[cnn-photo-caption image= http://i2.cdn.turner.com/cnn/2009/images/12/14/art.lieberman.jpg caption=" Sen. Lieberman has introduced a bill that would officially repeal the controversial “don’t ask, don’t tell” military policy."]Washington (CNN) - U.S. Sen. Joe Lieberman introduced a bill Wednesday that would officially repeal the military's controversial "don't ask, don't tell" policy regarding gay and lesbian service members.
A separate repeal bill was previously introduced in the House of Representatives.
"To exclude one group of Americans from serving in the armed forces is contrary to our fundamental principles as outlined in the Declaration of Independence," Lieberman recently said in a written statement.
It "weakens our defenses by denying our military the service of a large group of Americans who can help our cause."
The legislative push comes in the midst of a Pentagon review on how to successfully implement a repeal of the policy, which was enacted under President Bill Clinton in 1993. Top Defense Department officials will testify before the House Armed Services Committee on Wednesday to discuss the review.
"Don't ask, don't tell" bars openly gay, lesbian and bisexual individuals from serving in the U.S. military, and prevents the military from asking a service member's sexual orientation. However, if the military finds out - from any source - that a service member is gay, the person can be discharged.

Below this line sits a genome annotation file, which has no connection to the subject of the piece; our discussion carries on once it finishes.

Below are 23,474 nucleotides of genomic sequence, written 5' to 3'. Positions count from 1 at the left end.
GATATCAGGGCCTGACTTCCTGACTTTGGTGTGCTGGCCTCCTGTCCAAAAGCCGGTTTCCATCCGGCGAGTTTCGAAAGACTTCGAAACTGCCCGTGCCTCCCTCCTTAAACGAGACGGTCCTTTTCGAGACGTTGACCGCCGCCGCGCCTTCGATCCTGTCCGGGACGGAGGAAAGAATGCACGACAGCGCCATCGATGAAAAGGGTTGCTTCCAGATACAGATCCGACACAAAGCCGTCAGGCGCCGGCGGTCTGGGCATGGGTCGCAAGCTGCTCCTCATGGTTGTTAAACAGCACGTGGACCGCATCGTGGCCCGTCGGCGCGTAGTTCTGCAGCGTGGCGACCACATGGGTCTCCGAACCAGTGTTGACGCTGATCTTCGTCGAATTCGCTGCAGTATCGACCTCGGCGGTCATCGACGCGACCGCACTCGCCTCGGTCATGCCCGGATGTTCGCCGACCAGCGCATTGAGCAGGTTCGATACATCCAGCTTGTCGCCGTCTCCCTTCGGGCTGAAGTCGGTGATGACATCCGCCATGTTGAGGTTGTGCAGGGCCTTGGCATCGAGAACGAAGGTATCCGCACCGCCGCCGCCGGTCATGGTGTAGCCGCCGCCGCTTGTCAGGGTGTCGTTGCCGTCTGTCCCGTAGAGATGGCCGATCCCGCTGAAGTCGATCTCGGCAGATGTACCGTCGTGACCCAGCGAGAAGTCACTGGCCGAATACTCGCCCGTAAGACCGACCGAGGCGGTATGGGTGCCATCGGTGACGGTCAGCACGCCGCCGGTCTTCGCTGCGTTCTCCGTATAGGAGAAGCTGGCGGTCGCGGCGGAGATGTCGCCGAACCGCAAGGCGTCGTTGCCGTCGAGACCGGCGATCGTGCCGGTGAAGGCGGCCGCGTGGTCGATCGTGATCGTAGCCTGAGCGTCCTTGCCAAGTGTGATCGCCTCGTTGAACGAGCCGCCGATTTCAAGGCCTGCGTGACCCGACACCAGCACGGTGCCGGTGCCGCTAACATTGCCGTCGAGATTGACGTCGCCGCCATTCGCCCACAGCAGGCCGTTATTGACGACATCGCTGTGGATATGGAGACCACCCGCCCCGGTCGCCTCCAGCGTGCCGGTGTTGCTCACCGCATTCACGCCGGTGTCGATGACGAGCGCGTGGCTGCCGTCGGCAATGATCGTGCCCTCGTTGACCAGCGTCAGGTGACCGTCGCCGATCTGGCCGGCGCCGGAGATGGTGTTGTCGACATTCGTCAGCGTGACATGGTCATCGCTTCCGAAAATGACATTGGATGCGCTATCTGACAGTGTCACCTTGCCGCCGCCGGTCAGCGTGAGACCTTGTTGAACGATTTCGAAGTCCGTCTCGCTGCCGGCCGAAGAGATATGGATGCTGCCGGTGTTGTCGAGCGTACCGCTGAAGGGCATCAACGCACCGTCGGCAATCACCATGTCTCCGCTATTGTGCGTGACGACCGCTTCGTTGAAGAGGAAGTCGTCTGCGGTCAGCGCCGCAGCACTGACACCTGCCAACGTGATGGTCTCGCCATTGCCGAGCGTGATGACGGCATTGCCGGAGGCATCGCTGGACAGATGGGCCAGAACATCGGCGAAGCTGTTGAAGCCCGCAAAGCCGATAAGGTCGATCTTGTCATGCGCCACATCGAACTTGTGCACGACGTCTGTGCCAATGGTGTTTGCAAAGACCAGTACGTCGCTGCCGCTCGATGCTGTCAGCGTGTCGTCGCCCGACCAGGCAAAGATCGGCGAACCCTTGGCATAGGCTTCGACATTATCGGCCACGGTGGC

President Barack Obama and Joint Chiefs of Staff Chairman Adm. Mike Mullen support a repeal of the policy. Some senior members of the military, however, have expressed concern over the impact of a repeal of the ban on unit cohesion and morale, among other things.
Last month, Defense Secretary Robert Gates announced that the Pentagon had taken the first steps to prepare for a repeal of "don't ask, don't tell." Laying the groundwork for a repeal will take more than a year, he said. In the interim, he noted, the Defense Department will start enforcing the policy "in a fairer manner."
The defense secretary told members of the Armed Services Committee that "a guiding principle of our efforts will be to minimize disruption and polarization within the ranks, with special attention paid to those serving on the front lines."
Gates also said that the Pentagon will ask the RAND Corporation to update a study it conducted in 1993 on the impact of allowing homosexuals to serve openly in the military.
Since the "don't ask, don't tell" policy was implemented, more than 13,500 service members have been discharged, according to Rep. Jim Moran, D-Virginia. In 2009, there were 428 discharges under the policy - the lowest rate of discharge since implementation, he said. The highest year was 2001, with 1,227 discharges.
Sixty-nine percent of Americans believe openly gay people should be allowed to serve in the military, according to a February 12-15 CNN/Opinion Research Corp. poll. Twenty-seven percent are opposed to such a change.
In 1994, shortly after the "don't ask, don't tell" policy was implemented, 53 percent of Americans believed openly gay people should be allowed to serve in the military, while 41 percent were opposed.